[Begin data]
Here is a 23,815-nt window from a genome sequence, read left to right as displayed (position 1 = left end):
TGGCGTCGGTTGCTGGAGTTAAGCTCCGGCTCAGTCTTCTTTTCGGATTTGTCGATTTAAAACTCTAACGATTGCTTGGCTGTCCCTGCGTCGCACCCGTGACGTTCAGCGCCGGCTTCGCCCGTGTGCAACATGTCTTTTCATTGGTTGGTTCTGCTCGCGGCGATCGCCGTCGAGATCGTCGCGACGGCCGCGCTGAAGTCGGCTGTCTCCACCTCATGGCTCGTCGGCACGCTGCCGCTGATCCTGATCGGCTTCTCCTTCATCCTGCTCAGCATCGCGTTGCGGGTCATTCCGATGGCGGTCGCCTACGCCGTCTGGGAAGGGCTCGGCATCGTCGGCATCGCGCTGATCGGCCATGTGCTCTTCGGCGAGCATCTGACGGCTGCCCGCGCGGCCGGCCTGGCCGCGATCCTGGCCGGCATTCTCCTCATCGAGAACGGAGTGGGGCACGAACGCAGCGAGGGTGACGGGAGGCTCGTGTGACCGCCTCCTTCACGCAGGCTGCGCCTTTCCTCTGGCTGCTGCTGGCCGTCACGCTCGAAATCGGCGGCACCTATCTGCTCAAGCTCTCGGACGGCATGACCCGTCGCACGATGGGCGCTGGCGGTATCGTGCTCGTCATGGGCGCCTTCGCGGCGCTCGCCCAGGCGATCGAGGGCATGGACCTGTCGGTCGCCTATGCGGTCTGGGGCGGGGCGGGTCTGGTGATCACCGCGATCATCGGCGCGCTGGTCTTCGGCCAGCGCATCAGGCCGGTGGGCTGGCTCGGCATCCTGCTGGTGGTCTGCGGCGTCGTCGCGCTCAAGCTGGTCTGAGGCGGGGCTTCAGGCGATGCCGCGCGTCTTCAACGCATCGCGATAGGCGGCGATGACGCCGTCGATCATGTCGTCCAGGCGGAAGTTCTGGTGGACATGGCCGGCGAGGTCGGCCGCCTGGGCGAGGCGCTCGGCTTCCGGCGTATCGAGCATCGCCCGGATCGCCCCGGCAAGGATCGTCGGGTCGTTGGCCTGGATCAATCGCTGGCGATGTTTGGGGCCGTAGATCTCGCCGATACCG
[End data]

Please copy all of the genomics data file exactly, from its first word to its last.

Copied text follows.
Here is a 23,815-nt window from a genome sequence, read left to right as displayed (position 1 = left end):
TGGCGTCGGTTGCTGGAGTTAAGCTCCGGCTCAGTCTTCTTTTCGGATTTGTCGATTTAAAACTCTAACGATTGCTTGGCTGTCCCTGCGTCGCACCCGTGACGTTCAGCGCCGGCTTCGCCCGTGTGCAACATGTCTTTTCATTGGTTGGTTCTGCTCGCGGCGATCGCCGTCGAGATCGTCGCGACGGCCGCGCTGAAGTCGGCTGTCTCCACCTCATGGCTCGTCGGCACGCTGCCGCTGATCCTGATCGGCTTCTCCTTCATCCTGCTCAGCATCGCGTTGCGGGTCATTCCGATGGCGGTCGCCTACGCCGTCTGGGAAGGGCTCGGCATCGTCGGCATCGCGCTGATCGGCCATGTGCTCTTCGGCGAGCATCTGACGGCTGCCCGCGCGGCCGGCCTGGCCGCGATCCTGGCCGGCATTCTCCTCATCGAGAACGGAGTGGGGCACGAACGCAGCGAGGGTGACGGGAGGCTCGTGTGACCGCCTCCTTCACGCAGGCTGCGCCTTTCCTCTGGCTGCTGCTGGCCGTCACGCTCGAAATCGGCGGCACCTATCTGCTCAAGCTCTCGGACGGCATGACCCGTCGCACGATGGGCGCTGGCGGTATCGTGCTCGTCATGGGCGCCTTCGCGGCGCTCGCCCAGGCGATCGAGGGCATGGACCTGTCGGTCGCCTATGCGGTCTGGGGCGGGGCGGGTCTGGTGATCACCGCGATCATCGGCGCGCTGGTCTTCGGCCAGCGCATCAGGCCGGTGGGCTGGCTCGGCATCCTGCTGGTGGTCTGCGGCGTCGTCGCGCTCAAGCTGGTCTGAGGCGGGGCTTCAGGCGATGCCGCGCGTCTTCAACGCATCGCGATAGGCGGCGATGACGCCGTCGATCATGTCGTCCAGGCGGAAGTTCTGGTGGACATGGCCGGCGAGGTCGGCCGCCTGGGCGAGGCGCTCGGCTTCCGGCGTATCGAGCATCGCCCGGATCGCCCCGGCAAGGATCGTCGGGTCGTTGGCCTGGATCAATCGCTGGCGATGTTTGGGGCCGTAGATCTCGCCGATACCG